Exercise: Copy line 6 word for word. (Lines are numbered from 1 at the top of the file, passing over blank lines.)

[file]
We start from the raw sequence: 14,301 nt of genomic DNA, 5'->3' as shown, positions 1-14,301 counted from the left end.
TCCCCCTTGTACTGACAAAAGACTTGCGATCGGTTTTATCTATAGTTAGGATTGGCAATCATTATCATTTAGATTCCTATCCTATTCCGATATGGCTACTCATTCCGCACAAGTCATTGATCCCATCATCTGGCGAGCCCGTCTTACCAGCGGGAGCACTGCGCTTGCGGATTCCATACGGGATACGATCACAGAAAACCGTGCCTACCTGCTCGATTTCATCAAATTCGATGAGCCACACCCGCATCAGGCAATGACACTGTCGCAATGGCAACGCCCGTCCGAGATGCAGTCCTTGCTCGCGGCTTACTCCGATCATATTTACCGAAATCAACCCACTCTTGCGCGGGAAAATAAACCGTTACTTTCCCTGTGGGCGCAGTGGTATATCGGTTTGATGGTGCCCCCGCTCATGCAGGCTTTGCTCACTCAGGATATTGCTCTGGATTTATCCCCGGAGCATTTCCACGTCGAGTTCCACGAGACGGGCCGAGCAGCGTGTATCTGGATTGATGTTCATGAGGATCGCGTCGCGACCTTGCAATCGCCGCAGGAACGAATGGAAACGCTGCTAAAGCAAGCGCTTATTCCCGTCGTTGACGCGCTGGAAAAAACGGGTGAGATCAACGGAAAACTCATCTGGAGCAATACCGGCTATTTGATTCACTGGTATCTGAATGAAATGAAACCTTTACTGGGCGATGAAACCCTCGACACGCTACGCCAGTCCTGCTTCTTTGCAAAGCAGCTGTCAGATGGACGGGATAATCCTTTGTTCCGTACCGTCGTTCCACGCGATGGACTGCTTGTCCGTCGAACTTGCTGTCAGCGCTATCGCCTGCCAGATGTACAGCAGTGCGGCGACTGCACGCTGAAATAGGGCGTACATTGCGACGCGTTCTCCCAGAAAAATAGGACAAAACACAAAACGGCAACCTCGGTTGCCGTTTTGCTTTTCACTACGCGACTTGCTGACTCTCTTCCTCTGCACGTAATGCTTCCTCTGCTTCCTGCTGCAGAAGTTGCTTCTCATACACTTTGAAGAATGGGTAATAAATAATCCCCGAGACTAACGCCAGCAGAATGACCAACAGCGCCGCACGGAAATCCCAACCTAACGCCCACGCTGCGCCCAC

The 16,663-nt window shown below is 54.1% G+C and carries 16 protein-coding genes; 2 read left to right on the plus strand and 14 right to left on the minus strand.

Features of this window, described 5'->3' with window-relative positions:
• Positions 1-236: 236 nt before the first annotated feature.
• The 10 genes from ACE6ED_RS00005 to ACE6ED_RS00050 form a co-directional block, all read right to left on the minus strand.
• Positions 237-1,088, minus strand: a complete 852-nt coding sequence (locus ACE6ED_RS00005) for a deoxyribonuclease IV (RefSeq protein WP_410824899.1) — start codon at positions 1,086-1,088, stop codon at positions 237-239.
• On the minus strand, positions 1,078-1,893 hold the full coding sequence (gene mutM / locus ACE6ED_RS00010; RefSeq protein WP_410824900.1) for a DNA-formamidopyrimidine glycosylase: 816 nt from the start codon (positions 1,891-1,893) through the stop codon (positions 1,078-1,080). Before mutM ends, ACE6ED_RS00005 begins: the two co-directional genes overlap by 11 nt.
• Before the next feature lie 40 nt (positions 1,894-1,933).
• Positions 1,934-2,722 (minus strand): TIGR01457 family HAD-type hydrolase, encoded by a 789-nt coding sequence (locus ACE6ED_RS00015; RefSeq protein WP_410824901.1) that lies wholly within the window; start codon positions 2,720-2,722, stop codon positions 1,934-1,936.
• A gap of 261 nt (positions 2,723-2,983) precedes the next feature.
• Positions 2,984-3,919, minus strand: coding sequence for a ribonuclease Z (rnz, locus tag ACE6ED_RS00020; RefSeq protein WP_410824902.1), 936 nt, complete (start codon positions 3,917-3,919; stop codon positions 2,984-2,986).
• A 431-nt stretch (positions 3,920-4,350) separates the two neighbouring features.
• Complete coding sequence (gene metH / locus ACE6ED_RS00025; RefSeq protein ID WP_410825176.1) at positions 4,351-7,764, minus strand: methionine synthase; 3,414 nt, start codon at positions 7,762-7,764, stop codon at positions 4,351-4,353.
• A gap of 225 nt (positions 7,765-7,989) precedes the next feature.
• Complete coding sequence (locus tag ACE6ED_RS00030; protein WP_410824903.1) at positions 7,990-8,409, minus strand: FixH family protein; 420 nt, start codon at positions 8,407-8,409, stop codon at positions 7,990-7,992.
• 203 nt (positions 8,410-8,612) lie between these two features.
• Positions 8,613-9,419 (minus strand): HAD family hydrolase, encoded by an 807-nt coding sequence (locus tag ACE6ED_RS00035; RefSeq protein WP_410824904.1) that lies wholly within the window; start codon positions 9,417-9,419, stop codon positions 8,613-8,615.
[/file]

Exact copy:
• The 10 genes from ACE6ED_RS00005 to ACE6ED_RS00050 form a co-directional block, all read right to left on the minus strand.